Separated at Birth?

Our next Bavinck quote is an illustration of how two things (or in this case two worldviews) can appear to be mutually exclusive, and yet both actually serve to support the same belief (from two different angles).

Running along parallel lines with Pietism was rationalism. Both –each in its own way – undermined the authority of orthodoxy, by transferring the point of gravity to the human subject. (Reformed Dogmatics, Volume 1, page 162).

Perhaps it would be best to begin by defining these different worldviews. Jonathan N. Gerstner (son of his more well known father, John H. Gerstner) gives us a succinct definition of pietism as that which “implies an exclusive concern about one’s inner life at the expense of concern about the society around on” (The Thousand Generation Covenant). Please note that the criticism here is not about a desire for piety or striving for personal holiness as it is so much about it  being defined as the sine qua non of Christian life, while downplaying or even ignoring the need for Christian witness to the world around us (see Matthew 5:16). As a result, the Christian life begins to revolve around the self, instead of God and neighbour. 

Similarly, as Bavinck notes, rationalism is also about ‘the self’ for rationalism is when “the objective world [is] directed in whole or in part in accordance with the human mind” (Reformed Dogmatics, Volume 1, page 219). Thus rationalism arises as an attempt to judge all truth claims through oneself and to reject all truth claims that do not make sense to oneself. Similar to pietism, we (Bavinck and I!) do not reject rational thought or logic themselves, but we are rejecting the idea that man, unaided by anything other than his own mind, can achieve and maintain the highest form of knowledge and wisdom (see Proverbs 1:7).[1]

Thus the strange relationship and bond these two (seemingly) contradictory worldviews possess. That is, although pietism is founded on a Christian foundation and expressed in Christian ways, and rationalism is founded on deism or even atheism and often (if not always) expressed in ways that are antithetical to Christian foundations, they both serve the same goal or person: ‘me’ or the self.  The starting point, or that around which everything revolves (“gravity” as Bavinck says), of both worldviews is man, and not God.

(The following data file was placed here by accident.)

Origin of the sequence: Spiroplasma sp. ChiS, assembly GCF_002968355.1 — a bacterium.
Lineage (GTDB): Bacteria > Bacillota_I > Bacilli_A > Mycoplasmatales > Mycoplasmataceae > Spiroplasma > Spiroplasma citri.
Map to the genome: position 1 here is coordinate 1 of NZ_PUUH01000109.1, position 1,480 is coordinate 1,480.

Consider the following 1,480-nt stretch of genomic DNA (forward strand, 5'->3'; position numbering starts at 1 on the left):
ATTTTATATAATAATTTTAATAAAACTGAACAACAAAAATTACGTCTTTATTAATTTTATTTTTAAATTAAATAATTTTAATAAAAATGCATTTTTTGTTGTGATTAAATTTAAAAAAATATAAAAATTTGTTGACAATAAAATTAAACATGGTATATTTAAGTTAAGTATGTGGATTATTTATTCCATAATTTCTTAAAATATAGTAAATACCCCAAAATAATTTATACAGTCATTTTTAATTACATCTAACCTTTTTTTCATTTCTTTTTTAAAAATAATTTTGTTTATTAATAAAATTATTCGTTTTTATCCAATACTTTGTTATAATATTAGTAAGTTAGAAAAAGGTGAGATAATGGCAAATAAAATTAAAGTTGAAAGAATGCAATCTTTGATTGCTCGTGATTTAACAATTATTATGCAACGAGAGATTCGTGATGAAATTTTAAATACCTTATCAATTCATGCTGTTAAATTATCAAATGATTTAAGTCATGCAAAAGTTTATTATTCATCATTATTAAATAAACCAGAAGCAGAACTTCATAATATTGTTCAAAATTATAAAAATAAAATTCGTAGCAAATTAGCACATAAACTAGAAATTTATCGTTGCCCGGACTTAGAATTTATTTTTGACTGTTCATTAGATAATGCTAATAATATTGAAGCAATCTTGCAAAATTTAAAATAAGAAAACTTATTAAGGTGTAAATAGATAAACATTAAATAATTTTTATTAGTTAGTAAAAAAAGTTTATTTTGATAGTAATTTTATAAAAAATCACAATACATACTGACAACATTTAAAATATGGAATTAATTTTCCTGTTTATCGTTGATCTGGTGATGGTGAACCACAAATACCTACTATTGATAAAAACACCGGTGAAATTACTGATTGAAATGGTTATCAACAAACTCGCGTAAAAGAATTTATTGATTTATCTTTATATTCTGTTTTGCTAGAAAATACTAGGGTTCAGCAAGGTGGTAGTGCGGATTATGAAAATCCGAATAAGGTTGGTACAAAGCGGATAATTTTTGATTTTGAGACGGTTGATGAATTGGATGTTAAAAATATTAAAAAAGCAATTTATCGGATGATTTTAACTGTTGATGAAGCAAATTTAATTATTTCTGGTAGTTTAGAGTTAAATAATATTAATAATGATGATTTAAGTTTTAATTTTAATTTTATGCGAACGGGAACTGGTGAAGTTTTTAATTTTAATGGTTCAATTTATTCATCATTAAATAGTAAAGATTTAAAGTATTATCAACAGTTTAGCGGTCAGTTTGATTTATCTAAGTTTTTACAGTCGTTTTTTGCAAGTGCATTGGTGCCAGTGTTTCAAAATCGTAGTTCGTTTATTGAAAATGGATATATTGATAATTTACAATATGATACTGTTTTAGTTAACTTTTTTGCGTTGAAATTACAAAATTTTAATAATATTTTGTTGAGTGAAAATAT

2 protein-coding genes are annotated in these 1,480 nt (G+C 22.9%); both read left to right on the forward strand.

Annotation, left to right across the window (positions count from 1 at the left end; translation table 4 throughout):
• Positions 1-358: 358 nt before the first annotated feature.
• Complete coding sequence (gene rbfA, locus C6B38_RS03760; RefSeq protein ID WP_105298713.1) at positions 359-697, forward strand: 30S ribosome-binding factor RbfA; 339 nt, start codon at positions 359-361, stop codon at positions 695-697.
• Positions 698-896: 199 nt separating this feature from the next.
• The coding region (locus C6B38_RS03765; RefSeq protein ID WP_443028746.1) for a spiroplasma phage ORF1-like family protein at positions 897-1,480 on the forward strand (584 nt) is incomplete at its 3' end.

And as Bavinck notes, there is a grave result to these starting points: namely that orthodoxy or ‘right doctrine’ is undermined by this shift in our thinking. For as man becomes the centre or the ultimate measure of all things, orthodoxy cannot stand. For orthodoxy (and orthopraxy or right living) rest on God as the centre.

Jack London said it well: that the fashion of the human is to make “of himself a yardstick with which to measure the universe.” (The Apostate) which, of course, excludes God or at least relegates Him to the boundaries of the universe we have created in our and hearts. Thus both the pietist and the rationalist begin to chop and hack away at all that does not fit with their predetermined mindset. If it doesn’t help me (pietist) or it doesn’t make sense to me (rationalist) then be gone! If, for example, justification by faith impedes my sanctification because I am looking to Christ to save me (pietist), or if the resurrection doesn’t make sense (rationalist), then I no longer need these doctrines to live right in this world. And the historical Christian faith is soon lost in the shuffle as everything, sooner or later, is oriented around ‘me’. 

To conclude, I simply want to say that this is a lesson for us as Christians: that is, just because we are professing Christ does not make everything we say and do sanctified and holy. Furthermore, sometimes even noble (pious) pursuits end up pushing the essentials to the periphery. So what we believe and do should be under constant scrutiny by ourselves but not all by ourselves and not for ourselves. 

We must ask ourselves: have we adopted a worldview, even in the name of Christ, that tells others more about the Christian than their Lord and Saviour? Are we believing and acting out of a concern to glorify God in all that we do, or are we really just bringing attention to ourselves? 

Romans 11:33-36 “Oh, the depth of the riches both of the wisdom and knowledge of God! How unsearchable are His judgments and His ways past finding out! ‘For who has known the mind of the LORD? Or who has become His counselor?’ ‘Or who has first given to Him And it shall be repaid to him?’ For of Him and through Him and to Him are all things, to whom be glory forever. Amen.


[1] I am not implying that man cannot know anything apart from faith in God. Many people in this world know and profess things that are true without professing faith in a personal Creator. I am, however, implying that man cannot know anything apart from the existence of God so that all knowledge we have is ultimately derived from God. One can claim that any truth they possess has been achieved apart from God (in their minds) but it is ultimately futile and self-refuting to do so (a subject for another time). 


2 thoughts on “Separated at Birth?

  1. Pingback: Where Is the Starting Line? | Grace Reformed Church of Leduc

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